AstraZeneca ($AZN) has filled the vacancy at the head of its R&D organization. Sean Bohen is set to take up the post next month after being persuaded to swap a position at the heart of early-stage R&D at Genentech for a chance to guide AstraZeneca's late-phase hopefuls toward approval.
The hiring of Bohen follows the departure of AstraZeneca's former head of late-stage development and chief medical officer Briggs Morrison, who left the Anglo-Swedish drugmaker to take the reins at Syndax Pharmaceuticals. AstraZeneca has moved quickly to fill the position, unveiling Bohen two months after FierceBiotech broke the news of Morrison's shock exit. Bohen is set to start his new role on September 15, at which time he will take responsibility for late-phase development and patient safety at AstraZeneca.
Prior to accepting AstraZeneca's offer, Bohen was handling the opposite end of the R&D process for Genentech under the title of SVP of early development. While the role at AstraZeneca represents a shift in R&D focus, Bohen has experience working on late-phase projects from earlier in his 12-year stint at Genentech. And as a member of Genentech's R&D team, Bohen has experience of many of the areas in which AstraZeneca sees its future, notably targeted cancer therapies and companion diagnostics.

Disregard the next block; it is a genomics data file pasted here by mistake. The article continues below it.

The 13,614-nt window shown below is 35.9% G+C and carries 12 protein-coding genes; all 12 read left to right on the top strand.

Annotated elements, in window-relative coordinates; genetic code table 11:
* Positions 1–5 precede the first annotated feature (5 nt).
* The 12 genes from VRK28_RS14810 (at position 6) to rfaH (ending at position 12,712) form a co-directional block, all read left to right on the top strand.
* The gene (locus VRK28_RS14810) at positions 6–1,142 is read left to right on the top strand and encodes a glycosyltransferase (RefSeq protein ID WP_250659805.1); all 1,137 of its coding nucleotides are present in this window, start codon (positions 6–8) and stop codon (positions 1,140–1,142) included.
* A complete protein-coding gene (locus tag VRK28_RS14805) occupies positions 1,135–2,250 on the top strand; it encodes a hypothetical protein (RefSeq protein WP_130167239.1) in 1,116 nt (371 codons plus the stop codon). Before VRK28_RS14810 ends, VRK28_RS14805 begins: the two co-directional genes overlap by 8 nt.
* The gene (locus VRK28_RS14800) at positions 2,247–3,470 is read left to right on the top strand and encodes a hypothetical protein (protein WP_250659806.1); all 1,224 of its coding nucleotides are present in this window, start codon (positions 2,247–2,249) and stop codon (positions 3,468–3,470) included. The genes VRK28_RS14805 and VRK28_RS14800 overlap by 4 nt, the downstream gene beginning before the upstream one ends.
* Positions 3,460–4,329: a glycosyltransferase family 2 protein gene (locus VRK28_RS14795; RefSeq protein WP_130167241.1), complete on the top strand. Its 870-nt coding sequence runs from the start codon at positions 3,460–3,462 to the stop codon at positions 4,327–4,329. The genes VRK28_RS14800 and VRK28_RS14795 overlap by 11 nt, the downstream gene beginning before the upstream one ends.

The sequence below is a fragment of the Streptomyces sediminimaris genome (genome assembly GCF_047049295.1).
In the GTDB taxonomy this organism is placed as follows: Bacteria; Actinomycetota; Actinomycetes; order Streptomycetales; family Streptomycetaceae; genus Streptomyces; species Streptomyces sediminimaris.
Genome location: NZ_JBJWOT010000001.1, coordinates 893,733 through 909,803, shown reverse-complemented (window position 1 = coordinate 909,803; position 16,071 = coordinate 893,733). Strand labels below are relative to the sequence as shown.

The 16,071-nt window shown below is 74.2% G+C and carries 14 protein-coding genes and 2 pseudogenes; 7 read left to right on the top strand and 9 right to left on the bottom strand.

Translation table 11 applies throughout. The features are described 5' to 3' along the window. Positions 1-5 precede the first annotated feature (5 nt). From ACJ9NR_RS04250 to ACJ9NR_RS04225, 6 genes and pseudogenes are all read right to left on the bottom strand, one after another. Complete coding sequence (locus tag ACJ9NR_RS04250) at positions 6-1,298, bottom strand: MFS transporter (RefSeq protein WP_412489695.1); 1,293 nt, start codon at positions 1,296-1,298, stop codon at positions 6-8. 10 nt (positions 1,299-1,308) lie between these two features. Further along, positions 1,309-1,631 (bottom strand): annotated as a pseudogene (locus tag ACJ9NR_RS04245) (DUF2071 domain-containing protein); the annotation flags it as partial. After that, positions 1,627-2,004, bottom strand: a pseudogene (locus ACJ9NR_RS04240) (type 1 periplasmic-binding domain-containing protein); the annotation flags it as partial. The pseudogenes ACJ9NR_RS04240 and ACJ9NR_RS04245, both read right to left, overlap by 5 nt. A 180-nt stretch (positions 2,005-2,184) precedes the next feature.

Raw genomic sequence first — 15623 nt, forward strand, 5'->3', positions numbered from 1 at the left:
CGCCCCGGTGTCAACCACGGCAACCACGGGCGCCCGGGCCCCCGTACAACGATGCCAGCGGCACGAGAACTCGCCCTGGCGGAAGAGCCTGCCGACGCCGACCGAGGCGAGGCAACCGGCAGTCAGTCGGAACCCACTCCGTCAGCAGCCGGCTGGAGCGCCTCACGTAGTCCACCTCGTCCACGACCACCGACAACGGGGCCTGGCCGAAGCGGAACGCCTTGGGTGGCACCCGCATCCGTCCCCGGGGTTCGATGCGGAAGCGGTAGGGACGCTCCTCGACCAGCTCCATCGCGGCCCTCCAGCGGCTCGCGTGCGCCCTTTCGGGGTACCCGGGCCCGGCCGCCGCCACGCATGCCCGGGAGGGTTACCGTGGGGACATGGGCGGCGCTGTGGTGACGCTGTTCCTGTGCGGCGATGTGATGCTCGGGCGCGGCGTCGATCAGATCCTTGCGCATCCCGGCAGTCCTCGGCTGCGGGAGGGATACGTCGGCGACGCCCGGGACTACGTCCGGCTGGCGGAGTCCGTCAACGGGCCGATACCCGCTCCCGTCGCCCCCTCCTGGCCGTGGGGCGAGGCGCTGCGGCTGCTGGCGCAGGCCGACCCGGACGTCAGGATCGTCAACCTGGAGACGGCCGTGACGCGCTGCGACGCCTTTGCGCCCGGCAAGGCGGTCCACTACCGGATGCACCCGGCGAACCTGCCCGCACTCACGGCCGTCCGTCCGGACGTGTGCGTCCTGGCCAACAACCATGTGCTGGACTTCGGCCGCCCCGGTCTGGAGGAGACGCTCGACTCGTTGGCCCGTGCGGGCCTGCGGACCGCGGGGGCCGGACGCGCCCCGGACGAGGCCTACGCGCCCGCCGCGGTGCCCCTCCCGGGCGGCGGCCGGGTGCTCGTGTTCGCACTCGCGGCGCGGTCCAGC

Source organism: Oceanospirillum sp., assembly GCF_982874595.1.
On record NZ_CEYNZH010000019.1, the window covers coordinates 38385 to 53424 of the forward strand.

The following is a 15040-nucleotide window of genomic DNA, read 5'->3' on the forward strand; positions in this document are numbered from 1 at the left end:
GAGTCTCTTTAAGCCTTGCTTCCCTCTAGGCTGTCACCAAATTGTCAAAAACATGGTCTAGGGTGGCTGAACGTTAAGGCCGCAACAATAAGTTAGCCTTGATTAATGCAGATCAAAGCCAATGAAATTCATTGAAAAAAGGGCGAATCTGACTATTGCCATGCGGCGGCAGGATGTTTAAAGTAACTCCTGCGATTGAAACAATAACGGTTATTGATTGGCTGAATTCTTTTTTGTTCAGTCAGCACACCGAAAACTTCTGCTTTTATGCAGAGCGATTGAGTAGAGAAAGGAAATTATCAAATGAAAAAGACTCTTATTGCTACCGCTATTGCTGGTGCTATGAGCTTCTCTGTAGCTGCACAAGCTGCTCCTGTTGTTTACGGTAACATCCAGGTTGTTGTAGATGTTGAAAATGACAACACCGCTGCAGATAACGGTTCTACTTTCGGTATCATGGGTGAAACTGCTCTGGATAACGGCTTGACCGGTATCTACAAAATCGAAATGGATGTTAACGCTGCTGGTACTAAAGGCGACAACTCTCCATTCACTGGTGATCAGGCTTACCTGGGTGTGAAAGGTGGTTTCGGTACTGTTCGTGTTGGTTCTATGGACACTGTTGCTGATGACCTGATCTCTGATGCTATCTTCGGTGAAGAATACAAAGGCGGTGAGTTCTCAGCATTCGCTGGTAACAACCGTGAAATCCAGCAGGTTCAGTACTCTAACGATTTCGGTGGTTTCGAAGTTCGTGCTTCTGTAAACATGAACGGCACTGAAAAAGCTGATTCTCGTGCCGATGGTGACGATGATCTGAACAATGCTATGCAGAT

AstraZeneca singled out Bohen's experience of incorporating diagnostics into clinical trials in its release to announce the appointment. AstraZeneca CEO Pascal Soriot has first-hand experience of Bohen's effectiveness in this and other areas from his time at the helm of Genentech. Soriot joined Genentech as CEO in 2009 after Art Levinson walked away in the wake of the takeover by Roche ($RHHBY). Bohen stepped up from VP of immunology development, tissue growth and repair to the post of VP of early development as part of the reshuffle that brought Soriot to the company.
In moving to AstraZeneca, Bohen has severed his ties to the only biopharma company on his résumé. Before joining Genentech in 2003, Bohen worked for close to a decade at Stanford University School of Medicine.
- read the release